TK1 measurements in serum correlate with the treatment response in breast cancer patients

AroCell AB today announces that a new peer-reviewed article has been published in the journal BMC Cancer, part of Springer Nature. In women undergoing chemotherapy for breast cancer, serum levels of the protein thymidine kinase 1 (TK1), measured early during treatment using AroCell TK 210 ELISA, showed a significant correlation with the response to treatment established at surgery after six cycles of treatment.

Early evaluation of tumor response would facilitate individualized treatment, with inefficient chemotherapy interrupted or changed. In the present PROMIX study, measurements of the serum level of TK1 (sTK1) were performed in patients receiving treatment with Epirubicin and Docetaxel before surgery. The cell loss metric, defined as the ratio between sTK1 and tumor volume, obtained after two treatment cycles, correlated significantly with the status of the tumor at surgery after six cycles. This indicates that the use of the sTK1-based metric gives an early indication of the treatment response in breast cancer.
The study was performed on serum from 104 patients with newly detected, localized breast cancer in a neoadjuvant Phase II trial. Serum samples had been obtained before, and 48 hours after, each cycle of chemotherapy. The concentration of TK1 in the serum was measured using the AroCell TK 210 ELISA.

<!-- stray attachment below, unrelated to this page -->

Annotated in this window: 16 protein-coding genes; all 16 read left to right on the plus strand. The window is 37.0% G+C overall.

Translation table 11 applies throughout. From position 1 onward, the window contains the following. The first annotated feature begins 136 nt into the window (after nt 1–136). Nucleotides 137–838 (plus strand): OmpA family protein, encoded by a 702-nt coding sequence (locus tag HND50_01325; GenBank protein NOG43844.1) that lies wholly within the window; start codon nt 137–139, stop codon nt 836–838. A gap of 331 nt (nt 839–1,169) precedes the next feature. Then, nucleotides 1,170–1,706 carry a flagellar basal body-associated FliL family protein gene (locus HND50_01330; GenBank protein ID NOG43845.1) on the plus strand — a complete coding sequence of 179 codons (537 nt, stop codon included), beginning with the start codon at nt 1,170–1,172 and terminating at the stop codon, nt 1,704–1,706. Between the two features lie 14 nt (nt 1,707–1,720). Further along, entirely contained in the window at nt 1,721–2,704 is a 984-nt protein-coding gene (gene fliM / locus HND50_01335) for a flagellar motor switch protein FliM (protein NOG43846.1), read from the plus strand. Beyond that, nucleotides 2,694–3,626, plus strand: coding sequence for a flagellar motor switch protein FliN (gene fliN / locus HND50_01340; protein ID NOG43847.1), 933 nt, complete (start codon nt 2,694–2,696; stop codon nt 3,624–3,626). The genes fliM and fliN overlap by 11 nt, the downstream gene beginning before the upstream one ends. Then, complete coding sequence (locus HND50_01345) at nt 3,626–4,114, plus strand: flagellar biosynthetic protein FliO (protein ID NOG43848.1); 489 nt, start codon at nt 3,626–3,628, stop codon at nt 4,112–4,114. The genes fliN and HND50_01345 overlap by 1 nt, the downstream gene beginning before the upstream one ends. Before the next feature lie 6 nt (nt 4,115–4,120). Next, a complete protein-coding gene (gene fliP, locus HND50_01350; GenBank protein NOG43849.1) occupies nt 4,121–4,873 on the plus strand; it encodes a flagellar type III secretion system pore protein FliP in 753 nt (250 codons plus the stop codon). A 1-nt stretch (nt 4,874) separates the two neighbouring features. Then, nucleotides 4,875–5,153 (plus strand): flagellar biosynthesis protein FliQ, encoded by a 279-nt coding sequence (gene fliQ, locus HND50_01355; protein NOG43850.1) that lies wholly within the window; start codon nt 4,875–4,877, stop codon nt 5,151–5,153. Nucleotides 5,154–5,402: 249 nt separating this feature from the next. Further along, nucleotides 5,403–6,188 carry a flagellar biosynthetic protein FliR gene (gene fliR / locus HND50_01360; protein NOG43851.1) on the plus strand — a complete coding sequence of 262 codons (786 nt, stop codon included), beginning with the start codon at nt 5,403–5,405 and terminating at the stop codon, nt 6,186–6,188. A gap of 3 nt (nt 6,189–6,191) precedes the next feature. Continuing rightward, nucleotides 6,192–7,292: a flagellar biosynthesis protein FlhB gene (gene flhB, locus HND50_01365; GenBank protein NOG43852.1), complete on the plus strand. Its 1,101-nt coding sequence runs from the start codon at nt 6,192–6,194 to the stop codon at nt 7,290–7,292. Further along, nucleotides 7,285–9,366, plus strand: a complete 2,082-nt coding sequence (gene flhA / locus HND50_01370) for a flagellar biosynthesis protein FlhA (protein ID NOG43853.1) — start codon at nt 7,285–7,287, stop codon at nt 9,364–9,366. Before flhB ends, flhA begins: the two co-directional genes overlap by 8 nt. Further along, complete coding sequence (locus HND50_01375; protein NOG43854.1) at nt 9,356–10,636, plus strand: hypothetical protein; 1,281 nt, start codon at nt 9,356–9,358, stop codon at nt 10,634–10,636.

The results of the study lead to the conclusion that TK1 has the potential of being used as a biomarker for early treatment response in patients with breast cancer.
“This study tells us that TK1 can be of great value in modern precision medicine. The results also support AroCell’s focus on monitoring breast cancer treatment.” says professor Claes Post, Chairman of the Board of AroCell.
“We are pleased with these exciting results. Early detection of therapy response is crucial in selecting the correct treatment for every individual patient” says Michael Brobjer, CEO. “The implication of this finding is that it could aid to avoid patients undergoing chemotherapy treatment to which they may not respond”. Michael continues.
“The large differences between patients in the response to cytotoxic treatment, combined with the costs and suffering of such treatment, warrant the development of methods for early evaluation of the response in each individual. The correlation between an early sTK1-based measure of cell loss and the outcome of treatment four months later suggests that the metric is a manifestation of an important biological tumour property, a property that may differ considerably between patients but is comparatively stable in the individual.”, says Bernhard Tribukait, author of the article.

Link to the article.